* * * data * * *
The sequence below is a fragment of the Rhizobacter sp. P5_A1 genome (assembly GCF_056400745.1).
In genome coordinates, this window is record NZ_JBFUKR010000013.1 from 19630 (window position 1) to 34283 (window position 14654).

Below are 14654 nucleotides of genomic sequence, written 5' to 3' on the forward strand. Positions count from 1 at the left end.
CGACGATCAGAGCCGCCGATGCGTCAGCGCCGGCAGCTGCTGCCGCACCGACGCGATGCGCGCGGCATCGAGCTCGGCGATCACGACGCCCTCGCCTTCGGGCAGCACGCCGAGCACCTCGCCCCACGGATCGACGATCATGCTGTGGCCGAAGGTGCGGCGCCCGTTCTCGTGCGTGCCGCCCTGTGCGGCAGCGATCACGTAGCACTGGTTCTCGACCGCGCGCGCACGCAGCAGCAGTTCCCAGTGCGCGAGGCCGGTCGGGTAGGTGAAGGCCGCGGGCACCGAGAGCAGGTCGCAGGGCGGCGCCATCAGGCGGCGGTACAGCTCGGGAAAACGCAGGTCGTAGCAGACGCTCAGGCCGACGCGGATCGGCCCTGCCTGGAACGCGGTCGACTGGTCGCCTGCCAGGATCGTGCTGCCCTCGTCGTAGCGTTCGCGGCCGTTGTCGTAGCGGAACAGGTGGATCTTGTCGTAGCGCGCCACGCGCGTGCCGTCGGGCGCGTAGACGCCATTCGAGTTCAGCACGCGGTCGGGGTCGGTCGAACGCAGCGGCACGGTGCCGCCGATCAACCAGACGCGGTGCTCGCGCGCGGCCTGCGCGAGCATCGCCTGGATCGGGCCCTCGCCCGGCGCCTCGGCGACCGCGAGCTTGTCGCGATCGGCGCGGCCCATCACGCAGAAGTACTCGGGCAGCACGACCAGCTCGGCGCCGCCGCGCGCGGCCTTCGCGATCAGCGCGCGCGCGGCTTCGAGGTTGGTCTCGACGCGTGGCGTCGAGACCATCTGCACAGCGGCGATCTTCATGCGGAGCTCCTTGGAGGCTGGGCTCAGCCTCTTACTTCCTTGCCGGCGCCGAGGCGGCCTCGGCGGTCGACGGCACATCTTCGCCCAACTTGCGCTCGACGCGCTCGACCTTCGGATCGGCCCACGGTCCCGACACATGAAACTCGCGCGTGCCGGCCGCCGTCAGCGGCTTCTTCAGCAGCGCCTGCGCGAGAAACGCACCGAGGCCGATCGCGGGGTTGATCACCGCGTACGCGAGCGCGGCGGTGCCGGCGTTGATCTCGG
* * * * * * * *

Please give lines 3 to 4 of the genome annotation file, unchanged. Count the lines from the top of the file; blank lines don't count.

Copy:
Below are 14654 nucleotides of genomic sequence, written 5' to 3' on the forward strand. Positions count from 1 at the left end.
CGACGATCAGAGCCGCCGATGCGTCAGCGCCGGCAGCTGCTGCCGCACCGACGCGATGCGCGCGGCATCGAGCTCGGCGATCACGACGCCCTCGCCTTCGGGCAGCACGCCGAGCACCTCGCCCCACGGATCGACGATCATGCTGTGGCCGAAGGTGCGGCGCCCGTTCTCGTGCGTGCCGCCCTGTGCGGCAGCGATCACGTAGCACTGGTTCTCGACCGCGCGCGCACGCAGCAGCAGTTCCCAGTGCGCGAGGCCGGTCGGGTAGGTGAAGGCCGCGGGCACCGAGAGCAGGTCGCAGGGCGGCGCCATCAGGCGGCGGTACAGCTCGGGAAAACGCAGGTCGTAGCAGACGCTCAGGCCGACGCGGATCGGCCCTGCCTGGAACGCGGTCGACTGGTCGCCTGCCAGGATCGTGCTGCCCTCGTCGTAGCGTTCGCGGCCGTTGTCGTAGCGGAACAGGTGGATCTTGTCGTAGCGCGCCACGCGCGTGCCGTCGGGCGCGTAGACGCCATTCGAGTTCAGCACGCGGTCGGGGTCGGTCGAACGCAGCGGCACGGTGCCGCCGATCAACCAGACGCGGTGCTCGCGCGCGGCCTGCGCGAGCATCGCCTGGATCGGGCCCTCGCCCGGCGCCTCGGCGACCGCGAGCTTGTCGCGATCGGCGCGGCCCATCACGCAGAAGTACTCGGGCAGCACGACCAGCTCGGCGCCGCCGCGCGCGGCCTTCGCGATCAGCGCGCGCGCGGCTTCGAGGTTGGTCTCGACGCGTGGCGTCGAGACCATCTGCACAGCGGCGATCTTCATGCGGAGCTCCTTGGAGGCTGGGCTCAGCCTCTTACTTCCTTGCCGGCGCCGAGGCGGCCTCGGCGGTCGACGGCACATCTTCGCCCAACTTGCGCTCGACGCGCTCGACCTTCGGATCGGCCCACGGTCCCGACACATGAAACTCGCGCGTGCCGGCCGCCGTCAGCGGCTTCTTCAGCAGCGCCTGCGCGAGAAACGCACCGAGGCCGATCGCGGGGTTGATCACCGCGTACGCGAGCGCGGCGGTGCCGGCGTTGATCTCGG